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Wednesday, March 26, 2008

Blog Comment

The information below comes from an education blog.  I don't necessarily agree with the comments. While we can all use improvement, it needs to be said that public education  is doing more things today, and doing them better today, than ever before.  One of the biggest problems today is we've taken accountability away from the student and placed it squarely on the teacher/administrator. Never-the-less, read the comments and form your own conclusion.
Traditional School Structure Needs Improvement and Innovation
Today, Ted Kolderie, a senior associate at the Center for Policy Studies, commented about the increased need for innovation in education. He says that, "To meet its goals, this country must next undertake a serious effort to develop new forms of school and schooling. It is time to redirect k-12 policy toward innovation." I happen to agree.

America's schools are not keeping pace with the demands of today's world. Our schools are failing to prepare all students for college, for careers, and for life. And they are failing to prepare our nation to compete in today's high-tech global economy. As I've mentioned previously, we need to move beyond the traditional schooling method that was instituted over a hundred years ago to a system that will do more to increase and inspire children's learning potential.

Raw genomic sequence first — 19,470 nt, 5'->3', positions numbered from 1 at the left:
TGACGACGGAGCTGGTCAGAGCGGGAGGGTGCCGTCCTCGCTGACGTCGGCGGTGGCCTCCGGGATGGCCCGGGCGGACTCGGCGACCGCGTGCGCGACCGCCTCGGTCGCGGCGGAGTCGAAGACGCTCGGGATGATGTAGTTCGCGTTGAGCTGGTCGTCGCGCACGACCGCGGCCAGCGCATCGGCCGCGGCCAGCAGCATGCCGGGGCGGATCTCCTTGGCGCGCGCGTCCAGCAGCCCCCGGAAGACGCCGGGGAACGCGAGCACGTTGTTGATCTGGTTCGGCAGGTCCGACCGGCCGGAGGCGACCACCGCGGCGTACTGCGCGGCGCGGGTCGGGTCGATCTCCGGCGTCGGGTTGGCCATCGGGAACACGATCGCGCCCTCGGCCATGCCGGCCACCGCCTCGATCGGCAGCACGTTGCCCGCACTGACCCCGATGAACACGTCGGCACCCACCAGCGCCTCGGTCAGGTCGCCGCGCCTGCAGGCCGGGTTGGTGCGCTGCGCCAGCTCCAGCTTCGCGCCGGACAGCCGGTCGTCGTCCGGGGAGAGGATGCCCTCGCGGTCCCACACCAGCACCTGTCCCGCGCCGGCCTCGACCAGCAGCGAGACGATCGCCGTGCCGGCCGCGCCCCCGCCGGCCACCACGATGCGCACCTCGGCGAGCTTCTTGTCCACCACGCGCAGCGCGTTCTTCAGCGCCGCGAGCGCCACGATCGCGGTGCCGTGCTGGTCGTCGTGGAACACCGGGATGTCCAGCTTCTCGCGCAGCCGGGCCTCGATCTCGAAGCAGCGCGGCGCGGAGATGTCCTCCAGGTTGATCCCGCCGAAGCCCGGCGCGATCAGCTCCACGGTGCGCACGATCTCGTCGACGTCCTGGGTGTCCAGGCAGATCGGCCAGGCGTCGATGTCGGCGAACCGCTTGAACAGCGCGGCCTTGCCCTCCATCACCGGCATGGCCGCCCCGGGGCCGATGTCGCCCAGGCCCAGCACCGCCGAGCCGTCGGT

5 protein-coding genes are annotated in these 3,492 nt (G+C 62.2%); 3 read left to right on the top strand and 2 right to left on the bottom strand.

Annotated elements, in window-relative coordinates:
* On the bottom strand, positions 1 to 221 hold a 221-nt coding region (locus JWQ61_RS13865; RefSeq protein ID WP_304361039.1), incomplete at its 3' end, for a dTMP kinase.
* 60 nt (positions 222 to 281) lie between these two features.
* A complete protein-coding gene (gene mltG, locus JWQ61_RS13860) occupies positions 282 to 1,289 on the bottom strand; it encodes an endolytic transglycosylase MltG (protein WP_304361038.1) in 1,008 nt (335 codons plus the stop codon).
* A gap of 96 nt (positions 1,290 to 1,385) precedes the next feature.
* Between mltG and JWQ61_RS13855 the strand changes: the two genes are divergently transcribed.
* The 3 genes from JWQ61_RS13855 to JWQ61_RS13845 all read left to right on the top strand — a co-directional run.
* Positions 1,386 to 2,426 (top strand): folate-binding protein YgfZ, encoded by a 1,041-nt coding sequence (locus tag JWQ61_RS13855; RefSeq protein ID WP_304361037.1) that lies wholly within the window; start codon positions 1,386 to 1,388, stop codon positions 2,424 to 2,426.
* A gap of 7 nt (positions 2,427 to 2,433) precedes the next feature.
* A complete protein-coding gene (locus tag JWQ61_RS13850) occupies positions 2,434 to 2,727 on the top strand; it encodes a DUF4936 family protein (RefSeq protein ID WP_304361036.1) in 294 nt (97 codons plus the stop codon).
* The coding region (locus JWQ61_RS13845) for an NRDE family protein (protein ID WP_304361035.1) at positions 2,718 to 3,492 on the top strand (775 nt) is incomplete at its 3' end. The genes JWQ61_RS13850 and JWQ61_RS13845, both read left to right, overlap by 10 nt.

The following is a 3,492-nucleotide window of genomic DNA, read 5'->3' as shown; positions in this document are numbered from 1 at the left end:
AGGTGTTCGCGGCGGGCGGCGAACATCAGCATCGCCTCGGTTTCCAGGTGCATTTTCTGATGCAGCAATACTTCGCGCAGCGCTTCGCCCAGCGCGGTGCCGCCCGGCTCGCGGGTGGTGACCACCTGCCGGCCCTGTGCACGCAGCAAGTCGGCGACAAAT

We've seen great examples of moving beyond the traditional schooling format demonstrated in the KIPP Program and Achievement First schools. The additional learning time that is factored into these programs has helped students better prepare for high school and college. Further, charter schools around the country have been able to offer longer days, Saturday classes, and mandatory summer programs for remediation and acceleration.

We've seen three other important benefits from these programs. First, they have the ability to create their own schedules giving them a distinct advantage over public schools who must deal with the traditional system. Second, because charter schools are built from the ground up they can incorporate longer schedules into their inception. Finally, the lessons learned by charter schools on how to use additional time, how to fund it, and how to incorporate additional teacher and student support into an expanded schedule will be very instructive to traditional schools. In fact, the use of time may be the first area in which charters have a significant impact on the operation of district-based public schools.

Remember, if we increase more time and support for learning, if we have effective teachers in every classroom and if we have higher education standards, I believe we'll be able to solve our education crisis.

1 comment:

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